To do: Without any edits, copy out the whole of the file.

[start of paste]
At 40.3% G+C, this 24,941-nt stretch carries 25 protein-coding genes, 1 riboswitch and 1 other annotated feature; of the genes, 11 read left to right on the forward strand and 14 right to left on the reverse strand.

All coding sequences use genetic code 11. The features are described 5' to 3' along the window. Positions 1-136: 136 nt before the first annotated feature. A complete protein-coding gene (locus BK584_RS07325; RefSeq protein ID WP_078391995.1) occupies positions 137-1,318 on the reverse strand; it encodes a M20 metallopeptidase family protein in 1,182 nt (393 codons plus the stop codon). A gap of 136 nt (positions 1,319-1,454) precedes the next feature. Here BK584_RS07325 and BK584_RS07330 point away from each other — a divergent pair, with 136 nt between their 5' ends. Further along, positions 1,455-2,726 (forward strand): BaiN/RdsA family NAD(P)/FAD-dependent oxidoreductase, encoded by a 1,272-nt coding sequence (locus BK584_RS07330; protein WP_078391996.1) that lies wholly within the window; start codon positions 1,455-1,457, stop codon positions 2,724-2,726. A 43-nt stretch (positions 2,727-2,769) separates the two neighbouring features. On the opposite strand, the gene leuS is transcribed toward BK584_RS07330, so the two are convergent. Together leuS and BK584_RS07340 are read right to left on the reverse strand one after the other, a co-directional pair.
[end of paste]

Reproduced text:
At 40.3% G+C, this 24,941-nt stretch carries 25 protein-coding genes, 1 riboswitch and 1 other annotated feature; of the genes, 11 read left to right on the forward strand and 14 right to left on the reverse strand.

All coding sequences use genetic code 11. The features are described 5' to 3' along the window. Positions 1-136: 136 nt before the first annotated feature. A complete protein-coding gene (locus BK584_RS07325; RefSeq protein ID WP_078391995.1) occupies positions 137-1,318 on the reverse strand; it encodes a M20 metallopeptidase family protein in 1,182 nt (393 codons plus the stop codon). A gap of 136 nt (positions 1,319-1,454) precedes the next feature. Here BK584_RS07325 and BK584_RS07330 point away from each other — a divergent pair, with 136 nt between their 5' ends. Further along, positions 1,455-2,726 (forward strand): BaiN/RdsA family NAD(P)/FAD-dependent oxidoreductase, encoded by a 1,272-nt coding sequence (locus BK584_RS07330; protein WP_078391996.1) that lies wholly within the window; start codon positions 1,455-1,457, stop codon positions 2,724-2,726. A 43-nt stretch (positions 2,727-2,769) separates the two neighbouring features. On the opposite strand, the gene leuS is transcribed toward BK584_RS07330, so the two are convergent. Together leuS and BK584_RS07340 are read right to left on the reverse strand one after the other, a co-directional pair.